Showing posts with label fear. Show all posts
Showing posts with label fear. Show all posts

Monday, May 15, 2023

It’s Iimi! Don’t Panic!

Krysta and Daryl are fighting again (what else is new?) and rope Iimi into their dispute over the state of the Church. So grab your towel and crank up “Journey of the Sorcerer” as Iimi explains why she’s telling us, Don’t Panic!

Preliminary Notes: The cover is an homage to the computer graphics in the 1980s BBC version of The Hitchhiker’s Guide to the Galaxy. Once I had the title of the comic, I knew that the cover would have to go this way.

Post-Comic Notes:

Since one reader has already asked me: No, Iimi’s NOT gay. This is the residue of the rumor that emerged in Issue 108. It will probably remain with her throughout high school and pop up at the worst possible times.

Normally, I don’t give away the secrets. But since at least one reader was troubled by that, maybe others are as well. I’d rather not lose readers over a misconception. 

Monday, March 20, 2023

It’s Iimi! Soph. Iimi and her Hounded Companions

When Iimi and her friends are again targeted, Della rallies to help her… or will that “help” actually bring about more harm? Who can say? It’s just one more incident in the battles of Soph. Iimi and her Hounded Companions!


Preliminary Notes:

The cover’s title (and font) are send-ups of the 1960s-era Marvel Comic Sgt. Fury and His Howling Commandos

Post-Comic Notes:

The font used (Dave Gibbons Journal) when Della speaks as Ma-Vi, was designed to look like the journal of the vicious Rorschach from the graphic novel The Watchmen. Who is Ma-Vi? While it’s not yet time to tell the story of Della’s past, you might be able to guess it was dark and troubled.

Della’s ringtone (page 12) is Holy Diver, by Dio.

Saturday, July 16, 2022

It’s Iimi! Bonds of Battle, Shackles of Mistrust

In times of conflict, some become closer, others pull away. When Krysta and Daryl find conflict in a trip to Hipso Hill, those affected individuals react based on their differing temperaments, beliefs, and past experiences. 

Post Comic Notes:

This comic included an experiment with action scenes. I don’t know if there will ever be a repeat. Each page took over a day each to pose models and backgrounds before I added in the Comipo elements and special effects. Safe to say that It’s Iimi! won’t become a superhero comic anytime soon.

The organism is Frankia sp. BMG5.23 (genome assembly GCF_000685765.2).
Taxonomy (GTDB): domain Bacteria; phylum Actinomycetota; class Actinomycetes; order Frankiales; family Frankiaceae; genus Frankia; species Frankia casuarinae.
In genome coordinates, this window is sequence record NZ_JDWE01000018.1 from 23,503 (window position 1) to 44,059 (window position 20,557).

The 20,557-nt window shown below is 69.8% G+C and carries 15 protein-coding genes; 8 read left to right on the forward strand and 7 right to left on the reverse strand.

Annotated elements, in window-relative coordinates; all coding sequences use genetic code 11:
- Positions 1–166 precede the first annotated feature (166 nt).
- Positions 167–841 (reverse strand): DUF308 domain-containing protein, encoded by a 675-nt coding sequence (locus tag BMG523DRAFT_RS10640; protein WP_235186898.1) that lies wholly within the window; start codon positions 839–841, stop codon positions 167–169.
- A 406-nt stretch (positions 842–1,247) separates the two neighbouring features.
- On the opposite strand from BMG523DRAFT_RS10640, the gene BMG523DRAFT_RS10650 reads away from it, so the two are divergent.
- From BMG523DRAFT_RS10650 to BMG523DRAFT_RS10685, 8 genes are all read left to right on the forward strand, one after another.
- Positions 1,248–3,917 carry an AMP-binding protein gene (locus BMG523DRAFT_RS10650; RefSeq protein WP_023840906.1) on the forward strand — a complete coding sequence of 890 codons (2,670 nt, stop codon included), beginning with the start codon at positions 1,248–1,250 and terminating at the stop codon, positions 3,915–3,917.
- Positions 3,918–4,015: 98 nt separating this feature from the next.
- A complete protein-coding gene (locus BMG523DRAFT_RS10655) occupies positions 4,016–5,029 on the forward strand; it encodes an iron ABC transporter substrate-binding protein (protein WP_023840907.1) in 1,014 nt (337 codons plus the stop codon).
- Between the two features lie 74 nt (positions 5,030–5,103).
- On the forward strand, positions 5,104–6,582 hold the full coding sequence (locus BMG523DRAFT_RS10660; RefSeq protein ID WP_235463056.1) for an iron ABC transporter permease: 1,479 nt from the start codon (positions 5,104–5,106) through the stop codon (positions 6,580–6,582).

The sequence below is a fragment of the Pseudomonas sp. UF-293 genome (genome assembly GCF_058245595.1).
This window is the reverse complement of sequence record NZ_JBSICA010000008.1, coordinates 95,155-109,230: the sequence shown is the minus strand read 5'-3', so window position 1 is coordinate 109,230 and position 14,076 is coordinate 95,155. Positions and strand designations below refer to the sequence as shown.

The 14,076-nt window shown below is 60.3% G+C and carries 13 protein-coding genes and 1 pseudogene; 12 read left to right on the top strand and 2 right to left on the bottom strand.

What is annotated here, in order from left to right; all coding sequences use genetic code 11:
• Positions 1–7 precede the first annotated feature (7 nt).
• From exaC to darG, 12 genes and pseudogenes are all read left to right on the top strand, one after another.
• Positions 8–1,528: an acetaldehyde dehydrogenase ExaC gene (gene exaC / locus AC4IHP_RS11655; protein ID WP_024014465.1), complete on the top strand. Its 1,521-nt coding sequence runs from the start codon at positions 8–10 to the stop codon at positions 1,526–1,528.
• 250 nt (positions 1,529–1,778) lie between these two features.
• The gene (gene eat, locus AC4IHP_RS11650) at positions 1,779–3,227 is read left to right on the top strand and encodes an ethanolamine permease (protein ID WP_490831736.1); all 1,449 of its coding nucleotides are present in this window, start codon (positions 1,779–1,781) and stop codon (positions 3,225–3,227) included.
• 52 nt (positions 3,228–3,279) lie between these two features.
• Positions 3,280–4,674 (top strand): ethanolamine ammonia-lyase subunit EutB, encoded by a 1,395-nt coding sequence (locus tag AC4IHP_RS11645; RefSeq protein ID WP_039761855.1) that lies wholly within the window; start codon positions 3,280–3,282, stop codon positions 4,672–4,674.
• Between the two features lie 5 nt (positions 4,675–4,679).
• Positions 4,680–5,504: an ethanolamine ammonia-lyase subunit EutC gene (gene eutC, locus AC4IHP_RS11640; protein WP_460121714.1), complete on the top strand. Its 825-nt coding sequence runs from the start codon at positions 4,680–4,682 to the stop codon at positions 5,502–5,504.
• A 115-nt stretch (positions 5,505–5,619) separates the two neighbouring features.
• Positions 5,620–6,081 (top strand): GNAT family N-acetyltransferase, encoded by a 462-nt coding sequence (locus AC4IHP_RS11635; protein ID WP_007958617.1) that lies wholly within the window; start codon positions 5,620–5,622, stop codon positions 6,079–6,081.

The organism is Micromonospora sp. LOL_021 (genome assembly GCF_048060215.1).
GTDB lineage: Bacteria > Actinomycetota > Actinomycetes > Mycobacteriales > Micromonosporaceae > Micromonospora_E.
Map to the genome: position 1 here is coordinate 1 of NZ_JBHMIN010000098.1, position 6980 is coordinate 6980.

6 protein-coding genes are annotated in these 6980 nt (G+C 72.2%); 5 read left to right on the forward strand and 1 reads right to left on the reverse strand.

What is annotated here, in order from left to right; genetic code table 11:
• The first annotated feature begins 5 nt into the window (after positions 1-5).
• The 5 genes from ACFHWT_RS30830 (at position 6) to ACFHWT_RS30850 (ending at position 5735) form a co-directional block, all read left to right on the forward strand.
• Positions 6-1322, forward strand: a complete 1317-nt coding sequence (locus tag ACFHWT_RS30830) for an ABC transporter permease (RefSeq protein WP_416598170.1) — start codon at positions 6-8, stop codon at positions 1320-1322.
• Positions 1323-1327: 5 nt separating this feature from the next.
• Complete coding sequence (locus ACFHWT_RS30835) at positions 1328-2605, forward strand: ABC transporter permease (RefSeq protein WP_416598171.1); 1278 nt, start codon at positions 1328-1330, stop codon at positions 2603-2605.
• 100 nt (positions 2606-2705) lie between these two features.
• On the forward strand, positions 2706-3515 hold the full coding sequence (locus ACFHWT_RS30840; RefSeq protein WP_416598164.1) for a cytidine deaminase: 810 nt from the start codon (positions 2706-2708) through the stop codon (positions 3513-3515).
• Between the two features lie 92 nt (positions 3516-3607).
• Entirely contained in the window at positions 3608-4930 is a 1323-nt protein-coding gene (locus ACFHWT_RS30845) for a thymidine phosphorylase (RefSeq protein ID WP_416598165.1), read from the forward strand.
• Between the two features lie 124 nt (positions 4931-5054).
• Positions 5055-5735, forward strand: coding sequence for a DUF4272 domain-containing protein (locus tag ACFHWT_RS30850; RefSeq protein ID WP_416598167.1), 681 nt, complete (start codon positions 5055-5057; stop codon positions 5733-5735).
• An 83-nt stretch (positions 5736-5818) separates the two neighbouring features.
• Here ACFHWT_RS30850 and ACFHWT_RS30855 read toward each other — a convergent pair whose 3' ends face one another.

Saturday, July 9, 2022

It’s Iimi! Duel to the Life!

Sumeja, thinking she has no other choice, reveals a plan that horrifies Kismetta. To prevent her mother from acting on it, Kismetta, must appeal to her mother to consider the matter differently. However, since Sumeja is getting increasingly suspicious of arguments that come from her Christian friends, Kismetta must make use of what she learned from Iimi in a way that will reach and persuade her mother in a… Duel to the Life!

Post Comic notes: 

This comic evolved drastically from when I started scripting until the final product was ready. Originally, it was a response to a rather dishonest Washington Post article (published a few hours before the Dobbs decision was released) that tried to imply that Muslims favored—or were at least more sympathetic towards—abortion on demand to argue “religious freedom.” But that’s far from true.

While that framework still exists in the comic, I decided it wasn’t enough to base a comic on. It needed to address Kismetta and her mother dealing with a decision that could cost them the life of a new family member. I thought the topic of helping the mother regardless of federal or state policies needed to be covered.

So, why did I spend time discussing Muslim views on abortion in a Catholic webcomic? Partly because the propaganda is trying to make it seem like only Catholics oppose abortion and other religions are having their religious rights violated. That can be demoralizing for Catholics to feel alone when they are attacked daily. I think it’s important to know that things are not as claimed.

But also, because Kismetta’s growing understanding on what God requires of her are shaping her views on Islam and Christianity. But that’s more of a story for later.

In case I did a bad job, and it wasn’t obvious from my writing in the comic, this is not intended to be a message of “bad Muslims support abortion and Kismetta corrects them.” Rather it’s about Kismetta trying to change her mother’s mind over a plan that most Muslims also find morally wrong. Kismetta realizes that her mother mistrusts the influence her Christian friends have and needs to appeal to what is right using the Islamic values Sumeja does hold.